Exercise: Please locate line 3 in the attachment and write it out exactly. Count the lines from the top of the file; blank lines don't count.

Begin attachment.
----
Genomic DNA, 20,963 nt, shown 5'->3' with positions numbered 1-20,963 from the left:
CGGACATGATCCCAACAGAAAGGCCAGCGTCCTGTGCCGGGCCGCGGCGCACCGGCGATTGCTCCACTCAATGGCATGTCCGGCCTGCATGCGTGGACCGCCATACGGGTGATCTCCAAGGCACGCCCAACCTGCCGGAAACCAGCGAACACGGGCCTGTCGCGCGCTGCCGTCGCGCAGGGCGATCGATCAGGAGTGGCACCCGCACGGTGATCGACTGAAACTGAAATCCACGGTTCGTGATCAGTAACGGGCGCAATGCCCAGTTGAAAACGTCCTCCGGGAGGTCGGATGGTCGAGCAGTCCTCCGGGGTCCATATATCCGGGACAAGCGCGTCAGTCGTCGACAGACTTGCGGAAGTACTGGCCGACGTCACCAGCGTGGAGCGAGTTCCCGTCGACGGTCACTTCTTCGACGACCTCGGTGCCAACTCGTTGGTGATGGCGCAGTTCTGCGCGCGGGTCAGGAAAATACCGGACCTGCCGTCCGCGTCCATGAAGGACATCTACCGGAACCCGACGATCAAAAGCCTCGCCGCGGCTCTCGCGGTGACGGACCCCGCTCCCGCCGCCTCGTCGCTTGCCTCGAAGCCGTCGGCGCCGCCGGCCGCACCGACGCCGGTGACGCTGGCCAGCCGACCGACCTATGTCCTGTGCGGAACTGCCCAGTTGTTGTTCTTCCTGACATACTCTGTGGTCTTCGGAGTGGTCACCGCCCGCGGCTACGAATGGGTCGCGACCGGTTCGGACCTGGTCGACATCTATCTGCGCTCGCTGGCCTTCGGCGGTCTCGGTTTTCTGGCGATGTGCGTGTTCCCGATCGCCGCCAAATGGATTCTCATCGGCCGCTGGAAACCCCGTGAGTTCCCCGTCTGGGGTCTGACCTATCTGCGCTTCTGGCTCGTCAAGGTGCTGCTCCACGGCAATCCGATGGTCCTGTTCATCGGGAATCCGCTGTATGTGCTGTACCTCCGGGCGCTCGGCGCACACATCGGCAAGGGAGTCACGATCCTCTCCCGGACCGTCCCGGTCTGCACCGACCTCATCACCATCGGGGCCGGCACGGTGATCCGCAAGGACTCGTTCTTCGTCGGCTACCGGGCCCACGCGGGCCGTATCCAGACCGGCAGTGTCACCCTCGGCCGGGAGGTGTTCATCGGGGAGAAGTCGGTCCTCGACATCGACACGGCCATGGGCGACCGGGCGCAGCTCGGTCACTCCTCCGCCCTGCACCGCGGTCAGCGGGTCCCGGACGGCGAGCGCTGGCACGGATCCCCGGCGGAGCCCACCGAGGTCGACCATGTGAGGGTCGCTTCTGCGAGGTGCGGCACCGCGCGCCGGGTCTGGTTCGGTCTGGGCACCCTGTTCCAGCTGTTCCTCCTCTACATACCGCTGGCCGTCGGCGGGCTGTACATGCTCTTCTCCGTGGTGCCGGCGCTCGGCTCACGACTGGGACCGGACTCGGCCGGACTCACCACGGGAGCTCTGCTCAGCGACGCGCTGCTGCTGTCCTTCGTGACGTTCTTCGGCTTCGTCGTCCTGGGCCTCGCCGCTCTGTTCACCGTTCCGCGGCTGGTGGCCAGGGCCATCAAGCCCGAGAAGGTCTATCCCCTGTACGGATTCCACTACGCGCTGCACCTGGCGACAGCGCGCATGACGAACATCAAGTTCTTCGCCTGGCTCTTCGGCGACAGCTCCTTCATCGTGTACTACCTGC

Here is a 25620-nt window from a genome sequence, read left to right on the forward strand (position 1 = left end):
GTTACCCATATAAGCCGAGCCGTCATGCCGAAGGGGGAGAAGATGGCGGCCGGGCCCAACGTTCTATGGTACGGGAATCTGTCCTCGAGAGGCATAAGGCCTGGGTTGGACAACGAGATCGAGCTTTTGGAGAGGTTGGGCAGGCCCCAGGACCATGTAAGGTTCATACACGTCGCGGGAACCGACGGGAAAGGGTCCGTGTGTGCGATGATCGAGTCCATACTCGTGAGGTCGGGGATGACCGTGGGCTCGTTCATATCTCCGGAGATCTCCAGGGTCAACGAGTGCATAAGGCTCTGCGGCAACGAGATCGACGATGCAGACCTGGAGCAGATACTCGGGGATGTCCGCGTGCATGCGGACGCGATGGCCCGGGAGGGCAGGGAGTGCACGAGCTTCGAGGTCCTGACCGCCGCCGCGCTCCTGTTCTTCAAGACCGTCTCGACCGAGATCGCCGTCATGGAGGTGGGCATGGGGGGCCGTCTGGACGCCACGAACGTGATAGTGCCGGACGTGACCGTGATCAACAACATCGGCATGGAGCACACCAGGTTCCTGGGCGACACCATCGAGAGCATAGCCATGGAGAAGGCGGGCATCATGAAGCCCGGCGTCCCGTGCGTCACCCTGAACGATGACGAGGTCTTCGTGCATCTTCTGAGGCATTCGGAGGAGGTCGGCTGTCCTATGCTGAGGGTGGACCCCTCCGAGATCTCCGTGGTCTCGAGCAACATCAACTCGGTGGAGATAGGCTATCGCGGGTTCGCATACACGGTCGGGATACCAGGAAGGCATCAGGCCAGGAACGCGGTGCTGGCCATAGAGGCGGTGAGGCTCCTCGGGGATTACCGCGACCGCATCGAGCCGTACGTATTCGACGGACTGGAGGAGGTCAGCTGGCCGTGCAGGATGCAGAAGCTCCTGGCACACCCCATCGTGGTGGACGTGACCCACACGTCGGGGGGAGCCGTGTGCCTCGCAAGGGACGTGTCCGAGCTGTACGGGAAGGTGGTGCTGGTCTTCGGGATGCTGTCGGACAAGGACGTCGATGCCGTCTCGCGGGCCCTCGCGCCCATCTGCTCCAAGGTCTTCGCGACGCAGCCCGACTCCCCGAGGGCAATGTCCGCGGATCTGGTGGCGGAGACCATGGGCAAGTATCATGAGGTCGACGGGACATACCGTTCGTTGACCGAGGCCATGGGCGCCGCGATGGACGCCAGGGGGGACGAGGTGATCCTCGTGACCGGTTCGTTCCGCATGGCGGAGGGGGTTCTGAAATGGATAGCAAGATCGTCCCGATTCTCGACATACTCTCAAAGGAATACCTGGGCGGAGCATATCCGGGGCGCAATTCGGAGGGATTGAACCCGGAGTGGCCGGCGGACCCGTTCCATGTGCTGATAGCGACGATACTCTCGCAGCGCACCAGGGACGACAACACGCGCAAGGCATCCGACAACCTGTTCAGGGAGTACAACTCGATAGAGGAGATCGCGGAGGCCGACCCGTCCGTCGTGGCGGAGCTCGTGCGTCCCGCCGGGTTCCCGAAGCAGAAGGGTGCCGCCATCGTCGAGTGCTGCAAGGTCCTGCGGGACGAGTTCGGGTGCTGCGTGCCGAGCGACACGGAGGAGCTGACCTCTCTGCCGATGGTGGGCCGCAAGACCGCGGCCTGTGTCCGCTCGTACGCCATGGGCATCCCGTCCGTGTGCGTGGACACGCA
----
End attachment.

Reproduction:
Here is a 25620-nt window from a genome sequence, read left to right on the forward strand (position 1 = left end):